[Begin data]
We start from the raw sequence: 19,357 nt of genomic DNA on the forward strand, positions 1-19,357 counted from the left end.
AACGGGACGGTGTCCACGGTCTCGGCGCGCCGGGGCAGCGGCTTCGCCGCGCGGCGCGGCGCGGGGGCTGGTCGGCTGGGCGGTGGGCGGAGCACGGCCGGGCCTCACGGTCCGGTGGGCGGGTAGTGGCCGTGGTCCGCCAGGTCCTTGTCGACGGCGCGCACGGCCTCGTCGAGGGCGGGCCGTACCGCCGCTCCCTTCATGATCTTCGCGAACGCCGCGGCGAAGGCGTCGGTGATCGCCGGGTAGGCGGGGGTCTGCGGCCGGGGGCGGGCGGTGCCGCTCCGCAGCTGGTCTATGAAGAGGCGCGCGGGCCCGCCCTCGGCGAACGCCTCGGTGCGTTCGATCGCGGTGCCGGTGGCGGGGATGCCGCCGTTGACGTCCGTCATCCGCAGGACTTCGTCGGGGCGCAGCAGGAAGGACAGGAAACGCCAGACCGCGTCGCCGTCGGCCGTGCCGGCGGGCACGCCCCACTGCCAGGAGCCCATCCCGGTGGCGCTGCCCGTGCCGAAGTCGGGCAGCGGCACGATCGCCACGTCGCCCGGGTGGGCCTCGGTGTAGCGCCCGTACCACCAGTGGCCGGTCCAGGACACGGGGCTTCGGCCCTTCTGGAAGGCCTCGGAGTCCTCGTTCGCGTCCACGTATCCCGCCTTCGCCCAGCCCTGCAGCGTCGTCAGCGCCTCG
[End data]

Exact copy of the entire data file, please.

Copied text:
We start from the raw sequence: 19,357 nt of genomic DNA on the forward strand, positions 1-19,357 counted from the left end.
AACGGGACGGTGTCCACGGTCTCGGCGCGCCGGGGCAGCGGCTTCGCCGCGCGGCGCGGCGCGGGGGCTGGTCGGCTGGGCGGTGGGCGGAGCACGGCCGGGCCTCACGGTCCGGTGGGCGGGTAGTGGCCGTGGTCCGCCAGGTCCTTGTCGACGGCGCGCACGGCCTCGTCGAGGGCGGGCCGTACCGCCGCTCCCTTCATGATCTTCGCGAACGCCGCGGCGAAGGCGTCGGTGATCGCCGGGTAGGCGGGGGTCTGCGGCCGGGGGCGGGCGGTGCCGCTCCGCAGCTGGTCTATGAAGAGGCGCGCGGGCCCGCCCTCGGCGAACGCCTCGGTGCGTTCGATCGCGGTGCCGGTGGCGGGGATGCCGCCGTTGACGTCCGTCATCCGCAGGACTTCGTCGGGGCGCAGCAGGAAGGACAGGAAACGCCAGACCGCGTCGCCGTCGGCCGTGCCGGCGGGCACGCCCCACTGCCAGGAGCCCATCCCGGTGGCGCTGCCCGTGCCGAAGTCGGGCAGCGGCACGATCGCCACGTCGCCCGGGTGGGCCTCGGTGTAGCGCCCGTACCACCAGTGGCCGGTCCAGGACACGGGGCTTCGGCCCTTCTGGAAGGCCTCGGAGTCCTCGTTCGCGTCCACGTATCCCGCCTTCGCCCAGCCCTGCAGCGTCGTCAGCGCCTCG